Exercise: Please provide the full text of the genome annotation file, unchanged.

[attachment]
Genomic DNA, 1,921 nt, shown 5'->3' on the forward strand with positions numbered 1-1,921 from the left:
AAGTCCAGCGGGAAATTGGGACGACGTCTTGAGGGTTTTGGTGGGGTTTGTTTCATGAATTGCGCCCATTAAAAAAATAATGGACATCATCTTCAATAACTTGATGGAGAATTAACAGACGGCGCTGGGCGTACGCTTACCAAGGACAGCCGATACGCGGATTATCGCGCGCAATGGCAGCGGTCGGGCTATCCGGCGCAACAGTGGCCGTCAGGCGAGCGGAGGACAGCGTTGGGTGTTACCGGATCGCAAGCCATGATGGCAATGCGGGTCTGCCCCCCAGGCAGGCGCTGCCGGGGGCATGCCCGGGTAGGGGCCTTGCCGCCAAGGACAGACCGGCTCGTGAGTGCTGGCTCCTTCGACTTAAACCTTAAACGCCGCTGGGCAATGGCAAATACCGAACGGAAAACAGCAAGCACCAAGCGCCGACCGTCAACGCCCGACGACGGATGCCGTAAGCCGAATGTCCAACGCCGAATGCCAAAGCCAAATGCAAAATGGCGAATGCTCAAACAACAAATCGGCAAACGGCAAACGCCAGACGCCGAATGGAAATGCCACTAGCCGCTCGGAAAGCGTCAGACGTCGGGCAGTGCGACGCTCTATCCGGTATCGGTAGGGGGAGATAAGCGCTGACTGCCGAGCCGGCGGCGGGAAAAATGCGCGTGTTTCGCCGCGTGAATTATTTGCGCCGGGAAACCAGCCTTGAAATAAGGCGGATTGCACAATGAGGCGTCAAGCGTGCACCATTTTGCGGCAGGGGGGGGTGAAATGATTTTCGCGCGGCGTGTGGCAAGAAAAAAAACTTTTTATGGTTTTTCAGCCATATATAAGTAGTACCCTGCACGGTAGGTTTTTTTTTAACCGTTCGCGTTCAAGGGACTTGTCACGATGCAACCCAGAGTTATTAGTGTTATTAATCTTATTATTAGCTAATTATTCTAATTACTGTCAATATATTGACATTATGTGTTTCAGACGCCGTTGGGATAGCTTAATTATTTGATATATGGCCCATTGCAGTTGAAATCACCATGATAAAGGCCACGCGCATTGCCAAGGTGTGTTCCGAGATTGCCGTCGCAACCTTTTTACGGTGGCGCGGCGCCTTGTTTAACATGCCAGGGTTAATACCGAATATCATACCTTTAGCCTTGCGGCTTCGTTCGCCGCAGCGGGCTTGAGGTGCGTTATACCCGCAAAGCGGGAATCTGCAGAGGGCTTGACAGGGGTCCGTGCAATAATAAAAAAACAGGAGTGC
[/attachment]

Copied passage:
Genomic DNA, 1,921 nt, shown 5'->3' on the forward strand with positions numbered 1-1,921 from the left:
AAGTCCAGCGGGAAATTGGGACGACGTCTTGAGGGTTTTGGTGGGGTTTGTTTCATGAATTGCGCCCATTAAAAAAATAATGGACATCATCTTCAATAACTTGATGGAGAATTAACAGACGGCGCTGGGCGTACGCTTACCAAGGACAGCCGATACGCGGATTATCGCGCGCAATGGCAGCGGTCGGGCTATCCGGCGCAACAGTGGCCGTCAGGCGAGCGGAGGACAGCGTTGGGTGTTACCGGATCGCAAGCCATGATGGCAATGCGGGTCTGCCCCCCAGGCAGGCGCTGCCGGGGGCATGCCCGGGTAGGGGCCTTGCCGCCAAGGACAGACCGGCTCGTGAGTGCTGGCTCCTTCGACTTAAACCTTAAACGCCGCTGGGCAATGGCAAATACCGAACGGAAAACAGCAAGCACCAAGCGCCGACCGTCAACGCCCGACGACGGATGCCGTAAGCCGAATGTCCAACGCCGAATGCCAAAGCCAAATGCAAAATGGCGAATGCTCAAACAACAAATCGGCAAACGGCAAACGCCAGACGCCGAATGGAAATGCCACTAGCCGCTCGGAAAGCGTCAGACGTCGGGCAGTGCGACGCTCTATCCGGTATCGGTAGGGGGAGATAAGCGCTGACTGCCGAGCCGGCGGCGGGAAAAATGCGCGTGTTTCGCCGCGTGAATTATTTGCGCCGGGAAACCAGCCTTGAAATAAGGCGGATTGCACAATGAGGCGTCAAGCGTGCACCATTTTGCGGCAGGGGGGGGTGAAATGATTTTCGCGCGGCGTGTGGCAAGAAAAAAAACTTTTTATGGTTTTTCAGCCATATATAAGTAGTACCCTGCACGGTAGGTTTTTTTTTAACCGTTCGCGTTCAAGGGACTTGTCACGATGCAACCCAGAGTTATTAGTGTTATTAATCTTATTATTAGCTAATTATTCTAATTACTGTCAATATATTGACATTATGTGTTTCAGACGCCGTTGGGATAGCTTAATTATTTGATATATGGCCCATTGCAGTTGAAATCACCATGATAAAGGCCACGCGCATTGCCAAGGTGTGTTCCGAGATTGCCGTCGCAACCTTTTTACGGTGGCGCGGCGCCTTGTTTAACATGCCAGGGTTAATACCGAATATCATACCTTTAGCCTTGCGGCTTCGTTCGCCGCAGCGGGCTTGAGGTGCGTTATACCCGCAAAGCGGGAATCTGCAGAGGGCTTGACAGGGGTCCGTGCAATAATAAAAAAACAGGAGTGC